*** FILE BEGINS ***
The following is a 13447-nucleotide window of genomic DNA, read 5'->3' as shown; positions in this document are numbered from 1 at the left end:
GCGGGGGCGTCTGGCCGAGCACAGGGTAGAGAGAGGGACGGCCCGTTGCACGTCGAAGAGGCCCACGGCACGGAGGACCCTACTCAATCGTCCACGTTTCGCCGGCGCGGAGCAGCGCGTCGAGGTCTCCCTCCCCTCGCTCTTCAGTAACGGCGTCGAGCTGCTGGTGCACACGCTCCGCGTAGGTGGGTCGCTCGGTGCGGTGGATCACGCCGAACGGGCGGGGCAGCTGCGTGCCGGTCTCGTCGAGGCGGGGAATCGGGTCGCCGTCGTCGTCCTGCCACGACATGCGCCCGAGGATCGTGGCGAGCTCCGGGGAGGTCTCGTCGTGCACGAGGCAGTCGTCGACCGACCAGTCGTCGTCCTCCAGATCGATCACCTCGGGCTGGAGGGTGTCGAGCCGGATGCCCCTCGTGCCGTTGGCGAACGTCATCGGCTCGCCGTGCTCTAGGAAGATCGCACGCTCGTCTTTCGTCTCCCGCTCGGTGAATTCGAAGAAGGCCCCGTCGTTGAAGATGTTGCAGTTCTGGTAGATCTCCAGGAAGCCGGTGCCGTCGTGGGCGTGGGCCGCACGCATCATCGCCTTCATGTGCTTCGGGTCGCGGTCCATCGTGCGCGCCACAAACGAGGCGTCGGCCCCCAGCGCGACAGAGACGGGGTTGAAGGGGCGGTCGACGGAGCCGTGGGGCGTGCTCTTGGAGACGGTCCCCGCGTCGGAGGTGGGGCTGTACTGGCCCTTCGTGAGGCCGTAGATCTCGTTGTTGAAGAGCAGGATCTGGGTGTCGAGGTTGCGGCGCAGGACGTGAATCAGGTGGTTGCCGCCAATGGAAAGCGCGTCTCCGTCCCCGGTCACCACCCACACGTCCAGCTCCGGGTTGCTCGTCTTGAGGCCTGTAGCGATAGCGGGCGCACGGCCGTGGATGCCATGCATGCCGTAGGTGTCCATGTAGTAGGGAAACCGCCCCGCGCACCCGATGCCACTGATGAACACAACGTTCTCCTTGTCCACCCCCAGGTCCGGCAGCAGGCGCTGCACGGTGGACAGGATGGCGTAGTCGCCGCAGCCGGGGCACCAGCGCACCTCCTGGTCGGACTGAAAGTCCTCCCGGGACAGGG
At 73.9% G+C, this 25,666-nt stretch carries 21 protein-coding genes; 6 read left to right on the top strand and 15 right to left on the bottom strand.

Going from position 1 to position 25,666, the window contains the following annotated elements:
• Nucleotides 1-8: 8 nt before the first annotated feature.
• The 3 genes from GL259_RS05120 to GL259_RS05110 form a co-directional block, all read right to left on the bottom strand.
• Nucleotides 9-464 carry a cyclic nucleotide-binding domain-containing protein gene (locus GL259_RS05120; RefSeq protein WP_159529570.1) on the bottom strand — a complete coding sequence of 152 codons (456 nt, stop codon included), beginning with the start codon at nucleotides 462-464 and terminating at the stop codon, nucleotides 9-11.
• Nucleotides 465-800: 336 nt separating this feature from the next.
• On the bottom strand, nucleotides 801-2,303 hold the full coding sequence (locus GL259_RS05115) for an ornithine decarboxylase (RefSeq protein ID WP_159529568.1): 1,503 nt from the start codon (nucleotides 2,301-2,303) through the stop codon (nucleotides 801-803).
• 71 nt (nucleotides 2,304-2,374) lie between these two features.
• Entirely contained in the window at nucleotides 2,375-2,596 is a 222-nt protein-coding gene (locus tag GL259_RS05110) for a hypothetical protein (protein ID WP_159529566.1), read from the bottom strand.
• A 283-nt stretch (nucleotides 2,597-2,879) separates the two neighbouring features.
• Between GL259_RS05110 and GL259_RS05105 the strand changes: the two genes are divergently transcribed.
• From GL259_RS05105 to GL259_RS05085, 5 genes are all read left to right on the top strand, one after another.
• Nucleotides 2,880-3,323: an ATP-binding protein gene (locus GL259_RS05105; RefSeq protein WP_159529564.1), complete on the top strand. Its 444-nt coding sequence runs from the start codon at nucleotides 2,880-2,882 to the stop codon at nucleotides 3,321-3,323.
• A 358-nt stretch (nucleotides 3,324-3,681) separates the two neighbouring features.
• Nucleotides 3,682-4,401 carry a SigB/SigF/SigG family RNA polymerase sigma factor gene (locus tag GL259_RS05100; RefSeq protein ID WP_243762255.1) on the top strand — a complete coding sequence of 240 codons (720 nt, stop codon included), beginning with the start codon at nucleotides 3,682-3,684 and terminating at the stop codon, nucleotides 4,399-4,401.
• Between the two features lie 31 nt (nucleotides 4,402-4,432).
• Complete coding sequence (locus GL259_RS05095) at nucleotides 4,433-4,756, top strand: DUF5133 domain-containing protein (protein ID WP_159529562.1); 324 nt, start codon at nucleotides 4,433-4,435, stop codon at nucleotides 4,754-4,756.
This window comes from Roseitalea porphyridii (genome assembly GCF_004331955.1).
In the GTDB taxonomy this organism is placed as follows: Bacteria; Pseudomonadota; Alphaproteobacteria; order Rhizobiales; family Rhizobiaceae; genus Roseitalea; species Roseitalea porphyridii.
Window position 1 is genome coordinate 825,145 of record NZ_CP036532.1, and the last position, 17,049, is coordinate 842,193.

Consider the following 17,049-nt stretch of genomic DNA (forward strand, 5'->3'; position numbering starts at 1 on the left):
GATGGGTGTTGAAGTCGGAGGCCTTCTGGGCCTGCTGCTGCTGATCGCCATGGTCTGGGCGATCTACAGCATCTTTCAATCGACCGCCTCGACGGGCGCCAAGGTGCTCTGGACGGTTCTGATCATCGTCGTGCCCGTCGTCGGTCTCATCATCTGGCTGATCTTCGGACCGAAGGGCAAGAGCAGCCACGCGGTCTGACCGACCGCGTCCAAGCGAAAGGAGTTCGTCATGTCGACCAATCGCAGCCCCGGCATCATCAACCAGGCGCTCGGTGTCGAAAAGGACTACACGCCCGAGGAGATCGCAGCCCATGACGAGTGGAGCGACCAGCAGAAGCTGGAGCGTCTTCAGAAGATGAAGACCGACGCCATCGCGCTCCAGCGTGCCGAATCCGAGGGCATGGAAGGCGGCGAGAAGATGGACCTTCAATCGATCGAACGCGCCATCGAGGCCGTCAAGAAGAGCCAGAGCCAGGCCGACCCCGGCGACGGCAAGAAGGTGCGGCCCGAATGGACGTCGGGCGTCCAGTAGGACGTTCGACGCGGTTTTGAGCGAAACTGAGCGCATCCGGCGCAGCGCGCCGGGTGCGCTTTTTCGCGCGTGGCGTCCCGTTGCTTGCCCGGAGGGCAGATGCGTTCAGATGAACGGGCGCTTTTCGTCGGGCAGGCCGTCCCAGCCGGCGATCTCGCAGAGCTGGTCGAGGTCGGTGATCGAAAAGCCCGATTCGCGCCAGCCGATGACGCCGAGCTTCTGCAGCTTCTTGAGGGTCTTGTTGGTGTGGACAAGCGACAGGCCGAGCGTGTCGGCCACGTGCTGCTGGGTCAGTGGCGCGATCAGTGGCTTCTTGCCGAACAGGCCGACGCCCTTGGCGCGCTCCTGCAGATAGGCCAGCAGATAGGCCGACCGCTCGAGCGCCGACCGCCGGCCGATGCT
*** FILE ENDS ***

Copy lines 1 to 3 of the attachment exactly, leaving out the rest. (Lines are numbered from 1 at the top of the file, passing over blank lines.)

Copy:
The following is a 13447-nucleotide window of genomic DNA, read 5'->3' as shown; positions in this document are numbered from 1 at the left end:
GCGGGGGCGTCTGGCCGAGCACAGGGTAGAGAGAGGGACGGCCCGTTGCACGTCGAAGAGGCCCACGGCACGGAGGACCCTACTCAATCGTCCACGTTTCGCCGGCGCGGAGCAGCGCGTCGAGGTCTCCCTCCCCTCGCTCTTCAGTAACGGCGTCGAGCTGCTGGTGCACACGCTCCGCGTAGGTGGGTCGCTCGGTGCGGTGGATCACGCCGAACGGGCGGGGCAGCTGCGTGCCGGTCTCGTCGAGGCGGGGAATCGGGTCGCCGTCGTCGTCCTGCCACGACATGCGCCCGAGGATCGTGGCGAGCTCCGGGGAGGTCTCGTCGTGCACGAGGCAGTCGTCGACCGACCAGTCGTCGTCCTCCAGATCGATCACCTCGGGCTGGAGGGTGTCGAGCCGGATGCCCCTCGTGCCGTTGGCGAACGTCATCGGCTCGCCGTGCTCTAGGAAGATCGCACGCTCGTCTTTCGTCTCCCGCTCGGTGAATTCGAAGAAGGCCCCGTCGTTGAAGATGTTGCAGTTCTGGTAGATCTCCAGGAAGCCGGTGCCGTCGTGGGCGTGGGCCGCACGCATCATCGCCTTCATGTGCTTCGGGTCGCGGTCCATCGTGCGCGCCACAAACGAGGCGTCGGCCCCCAGCGCGACAGAGACGGGGTTGAAGGGGCGGTCGACGGAGCCGTGGGGCGTGCTCTTGGAGACGGTCCCCGCGTCGGAGGTGGGGCTGTACTGGCCCTTCGTGAGGCCGTAGATCTCGTTGTTGAAGAGCAGGATCTGGGTGTCGAGGTTGCGGCGCAGGACGTGAATCAGGTGGTTGCCGCCAATGGAAAGCGCGTCTCCGTCCCCGGTCACCACCCACACGTCCAGCTCCGGGTTGCTCGTCTTGAGGCCTGTAGCGATAGCGGGCGCACGGCCGTGGATGCCATGCATGCCGTAGGTGTCCATGTAGTAGGGAAACCGCCCCGCGCACCCGATGCCACTGATGAACACAACGTTCTCCTTGTCCACCCCCAGGTCCGGCAGCAGGCGCTGCACGGTGGACAGGATGGCGTAGTCGCCGCAGCCGGGGCACCAGCGCACCTCCTGGTCGGACTGAAAGTCCTCCCGGGACAGGG
At 73.9% G+C, this 25,666-nt stretch carries 21 protein-coding genes; 6 read left to right on the top strand and 15 right to left on the bottom strand.